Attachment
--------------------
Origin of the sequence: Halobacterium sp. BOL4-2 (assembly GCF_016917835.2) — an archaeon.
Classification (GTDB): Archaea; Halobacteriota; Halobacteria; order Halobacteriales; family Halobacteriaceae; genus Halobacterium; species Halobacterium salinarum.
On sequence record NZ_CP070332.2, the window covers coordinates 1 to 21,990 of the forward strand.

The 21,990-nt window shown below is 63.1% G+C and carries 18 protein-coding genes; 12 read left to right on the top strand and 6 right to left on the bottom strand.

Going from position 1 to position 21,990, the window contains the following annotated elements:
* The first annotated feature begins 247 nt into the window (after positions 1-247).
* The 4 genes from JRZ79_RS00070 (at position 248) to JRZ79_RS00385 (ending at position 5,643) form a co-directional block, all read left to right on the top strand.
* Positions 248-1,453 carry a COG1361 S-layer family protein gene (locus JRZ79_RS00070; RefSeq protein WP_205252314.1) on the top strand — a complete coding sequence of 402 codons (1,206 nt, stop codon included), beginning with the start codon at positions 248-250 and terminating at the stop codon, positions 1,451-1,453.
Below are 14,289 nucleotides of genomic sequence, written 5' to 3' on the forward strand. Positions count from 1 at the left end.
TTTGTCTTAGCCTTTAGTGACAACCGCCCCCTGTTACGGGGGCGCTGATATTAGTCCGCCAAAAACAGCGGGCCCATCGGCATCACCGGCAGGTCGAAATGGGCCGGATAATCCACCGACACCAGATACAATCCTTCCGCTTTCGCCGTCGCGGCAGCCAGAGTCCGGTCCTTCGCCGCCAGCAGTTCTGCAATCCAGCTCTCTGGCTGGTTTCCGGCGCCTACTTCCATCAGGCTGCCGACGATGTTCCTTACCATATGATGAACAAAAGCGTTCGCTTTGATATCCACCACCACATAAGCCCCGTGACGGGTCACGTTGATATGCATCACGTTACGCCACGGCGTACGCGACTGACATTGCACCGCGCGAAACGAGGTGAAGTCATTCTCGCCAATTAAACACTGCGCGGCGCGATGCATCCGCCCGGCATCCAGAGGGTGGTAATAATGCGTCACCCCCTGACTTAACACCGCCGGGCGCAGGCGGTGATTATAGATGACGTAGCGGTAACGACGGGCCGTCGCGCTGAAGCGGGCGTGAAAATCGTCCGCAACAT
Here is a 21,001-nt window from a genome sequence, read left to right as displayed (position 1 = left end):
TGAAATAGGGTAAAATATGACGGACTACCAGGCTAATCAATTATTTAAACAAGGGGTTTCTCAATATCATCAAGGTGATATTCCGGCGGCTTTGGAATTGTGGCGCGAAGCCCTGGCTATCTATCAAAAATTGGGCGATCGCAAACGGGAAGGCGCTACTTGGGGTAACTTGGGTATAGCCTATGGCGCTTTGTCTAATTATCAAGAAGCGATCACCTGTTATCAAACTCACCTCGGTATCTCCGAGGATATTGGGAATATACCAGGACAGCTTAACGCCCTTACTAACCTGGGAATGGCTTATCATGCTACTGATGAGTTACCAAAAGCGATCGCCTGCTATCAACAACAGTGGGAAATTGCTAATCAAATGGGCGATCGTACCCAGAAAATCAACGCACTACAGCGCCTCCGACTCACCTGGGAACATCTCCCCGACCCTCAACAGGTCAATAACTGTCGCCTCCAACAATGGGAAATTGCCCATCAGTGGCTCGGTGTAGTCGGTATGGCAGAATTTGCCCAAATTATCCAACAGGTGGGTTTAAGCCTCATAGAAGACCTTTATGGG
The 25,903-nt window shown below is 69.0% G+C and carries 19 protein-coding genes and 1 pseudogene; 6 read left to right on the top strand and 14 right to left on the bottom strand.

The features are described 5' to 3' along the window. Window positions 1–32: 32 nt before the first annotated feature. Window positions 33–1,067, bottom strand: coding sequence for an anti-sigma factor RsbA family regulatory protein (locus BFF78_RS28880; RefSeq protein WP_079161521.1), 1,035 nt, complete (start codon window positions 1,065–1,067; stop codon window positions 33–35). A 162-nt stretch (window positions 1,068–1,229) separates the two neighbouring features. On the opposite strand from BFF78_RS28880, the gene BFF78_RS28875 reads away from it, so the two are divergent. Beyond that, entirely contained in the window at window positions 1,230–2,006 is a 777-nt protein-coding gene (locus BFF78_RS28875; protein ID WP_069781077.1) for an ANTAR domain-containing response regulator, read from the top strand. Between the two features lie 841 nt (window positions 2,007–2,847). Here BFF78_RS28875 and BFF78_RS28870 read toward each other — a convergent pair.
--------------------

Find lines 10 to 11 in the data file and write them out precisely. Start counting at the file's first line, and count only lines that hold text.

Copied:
TTTGTCTTAGCCTTTAGTGACAACCGCCCCCTGTTACGGGGGCGCTGATATTAGTCCGCCAAAAACAGCGGGCCCATCGGCATCACCGGCAGGTCGAAATGGGCCGGATAATCCACCGACACCAGATACAATCCTTCCGCTTTCGCCGTCGCGGCAGCCAGAGTCCGGTCCTTCGCCGCCAGCAGTTCTGCAATCCAGCTCTCTGGCTGGTTTCCGGCGCCTACTTCCATCAGGCTGCCGACGATGTTCCTTACCATATGATGAACAAAAGCGTTCGCTTTGATATCCACCACCACATAAGCCCCGTGACGGGTCACGTTGATATGCATCACGTTACGCCACGGCGTACGCGACTGACATTGCACCGCGCGAAACGAGGTGAAGTCATTCTCGCCAATTAAACACTGCGCGGCGCGATGCATCCGCCCGGCATCCAGAGGGTGGTAATAATGCGTCACCCCCTGACTTAACACCGCCGGGCGCAGGCGGTGATTATAGATGACGTAGCGGTAACGACGGGCCGTCGCGCTGAAGCGGGCGTGAAAATCGTCCGCAACAT
Here is a 21,001-nt window from a genome sequence, read left to right as displayed (position 1 = left end):